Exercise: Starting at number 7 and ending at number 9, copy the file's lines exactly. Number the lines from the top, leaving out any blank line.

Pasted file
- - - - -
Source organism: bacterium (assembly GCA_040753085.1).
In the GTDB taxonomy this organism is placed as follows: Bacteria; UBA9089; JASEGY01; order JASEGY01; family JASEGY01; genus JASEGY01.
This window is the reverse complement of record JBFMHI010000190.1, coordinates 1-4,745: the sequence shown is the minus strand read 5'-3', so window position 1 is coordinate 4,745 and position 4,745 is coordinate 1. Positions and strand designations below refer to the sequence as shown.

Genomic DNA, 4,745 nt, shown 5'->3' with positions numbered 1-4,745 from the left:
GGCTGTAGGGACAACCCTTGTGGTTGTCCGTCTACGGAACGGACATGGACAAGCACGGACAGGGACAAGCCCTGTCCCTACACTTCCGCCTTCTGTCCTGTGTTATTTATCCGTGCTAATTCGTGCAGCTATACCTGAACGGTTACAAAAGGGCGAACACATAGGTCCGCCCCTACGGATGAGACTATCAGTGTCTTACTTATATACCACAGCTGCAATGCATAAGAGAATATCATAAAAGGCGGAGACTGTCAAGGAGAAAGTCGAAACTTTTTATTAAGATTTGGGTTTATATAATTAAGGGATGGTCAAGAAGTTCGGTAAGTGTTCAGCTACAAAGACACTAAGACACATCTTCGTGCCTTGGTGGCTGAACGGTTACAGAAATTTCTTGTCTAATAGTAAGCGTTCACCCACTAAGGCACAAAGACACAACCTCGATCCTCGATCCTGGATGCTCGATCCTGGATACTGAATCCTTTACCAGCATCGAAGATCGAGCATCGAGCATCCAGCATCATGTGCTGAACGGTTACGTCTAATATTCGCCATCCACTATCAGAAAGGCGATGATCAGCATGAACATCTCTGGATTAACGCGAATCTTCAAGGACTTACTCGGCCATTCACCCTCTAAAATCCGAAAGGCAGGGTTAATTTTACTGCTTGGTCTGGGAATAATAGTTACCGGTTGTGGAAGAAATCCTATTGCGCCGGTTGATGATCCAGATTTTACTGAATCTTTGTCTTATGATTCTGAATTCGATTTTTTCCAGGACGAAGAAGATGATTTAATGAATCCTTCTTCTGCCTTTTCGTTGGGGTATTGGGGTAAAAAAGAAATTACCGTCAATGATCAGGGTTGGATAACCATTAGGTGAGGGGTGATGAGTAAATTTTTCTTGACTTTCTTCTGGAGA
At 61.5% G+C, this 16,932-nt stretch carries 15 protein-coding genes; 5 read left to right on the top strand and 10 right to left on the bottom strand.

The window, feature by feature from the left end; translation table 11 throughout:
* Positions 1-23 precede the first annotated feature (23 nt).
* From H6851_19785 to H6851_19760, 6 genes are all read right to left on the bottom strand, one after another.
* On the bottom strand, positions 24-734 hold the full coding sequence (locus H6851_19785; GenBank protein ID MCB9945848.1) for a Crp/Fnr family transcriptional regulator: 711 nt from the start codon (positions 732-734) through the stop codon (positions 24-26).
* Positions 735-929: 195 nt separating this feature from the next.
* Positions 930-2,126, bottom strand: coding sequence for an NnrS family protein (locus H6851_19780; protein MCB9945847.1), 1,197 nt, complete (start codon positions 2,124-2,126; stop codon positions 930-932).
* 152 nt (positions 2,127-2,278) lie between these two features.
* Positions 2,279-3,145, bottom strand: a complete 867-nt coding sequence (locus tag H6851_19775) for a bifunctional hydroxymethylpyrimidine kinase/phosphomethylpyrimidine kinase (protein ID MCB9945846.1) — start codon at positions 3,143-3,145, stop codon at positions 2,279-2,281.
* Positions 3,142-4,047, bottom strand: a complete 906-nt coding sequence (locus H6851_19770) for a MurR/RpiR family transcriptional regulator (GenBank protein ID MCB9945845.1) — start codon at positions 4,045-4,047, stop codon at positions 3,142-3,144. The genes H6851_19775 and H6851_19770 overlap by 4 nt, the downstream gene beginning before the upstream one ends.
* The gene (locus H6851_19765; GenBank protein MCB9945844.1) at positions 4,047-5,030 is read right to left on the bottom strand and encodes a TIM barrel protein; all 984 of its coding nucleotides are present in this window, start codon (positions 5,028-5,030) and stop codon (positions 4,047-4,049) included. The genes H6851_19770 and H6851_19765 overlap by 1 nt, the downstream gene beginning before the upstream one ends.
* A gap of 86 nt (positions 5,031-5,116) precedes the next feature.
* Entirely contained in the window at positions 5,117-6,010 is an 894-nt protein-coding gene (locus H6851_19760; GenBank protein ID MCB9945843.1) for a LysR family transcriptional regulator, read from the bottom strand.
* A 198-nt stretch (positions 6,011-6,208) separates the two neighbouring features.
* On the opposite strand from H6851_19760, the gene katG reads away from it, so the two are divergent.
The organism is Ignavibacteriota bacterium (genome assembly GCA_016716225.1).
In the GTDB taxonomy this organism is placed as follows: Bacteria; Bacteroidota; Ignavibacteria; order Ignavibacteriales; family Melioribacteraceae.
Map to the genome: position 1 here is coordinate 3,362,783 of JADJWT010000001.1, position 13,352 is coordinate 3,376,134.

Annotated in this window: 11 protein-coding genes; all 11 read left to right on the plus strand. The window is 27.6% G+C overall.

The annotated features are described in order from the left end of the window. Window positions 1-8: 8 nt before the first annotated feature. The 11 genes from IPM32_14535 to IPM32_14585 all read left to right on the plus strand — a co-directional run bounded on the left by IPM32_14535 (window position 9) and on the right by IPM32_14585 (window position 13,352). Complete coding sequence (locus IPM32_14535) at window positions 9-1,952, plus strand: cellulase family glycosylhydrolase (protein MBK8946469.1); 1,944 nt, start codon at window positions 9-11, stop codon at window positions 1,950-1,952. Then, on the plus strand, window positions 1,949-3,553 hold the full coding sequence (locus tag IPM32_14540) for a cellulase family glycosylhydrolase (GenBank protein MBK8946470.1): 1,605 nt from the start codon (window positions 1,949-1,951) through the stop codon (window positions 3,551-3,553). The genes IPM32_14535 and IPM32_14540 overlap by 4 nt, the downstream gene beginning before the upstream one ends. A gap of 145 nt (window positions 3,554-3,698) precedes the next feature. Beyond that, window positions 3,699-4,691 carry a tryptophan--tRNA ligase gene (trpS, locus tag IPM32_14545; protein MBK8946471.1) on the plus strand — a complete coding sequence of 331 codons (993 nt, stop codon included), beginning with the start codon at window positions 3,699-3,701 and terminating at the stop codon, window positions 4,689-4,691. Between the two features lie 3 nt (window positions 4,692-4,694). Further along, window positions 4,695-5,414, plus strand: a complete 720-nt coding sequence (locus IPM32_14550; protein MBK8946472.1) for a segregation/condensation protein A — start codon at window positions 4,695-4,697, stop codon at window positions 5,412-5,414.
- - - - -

The window, feature by feature from the left end; translation table 11 throughout:
* Positions 1-23 precede the first annotated feature (23 nt).
* From H6851_19785 to H6851_19760, 6 genes are all read right to left on the bottom strand, one after another.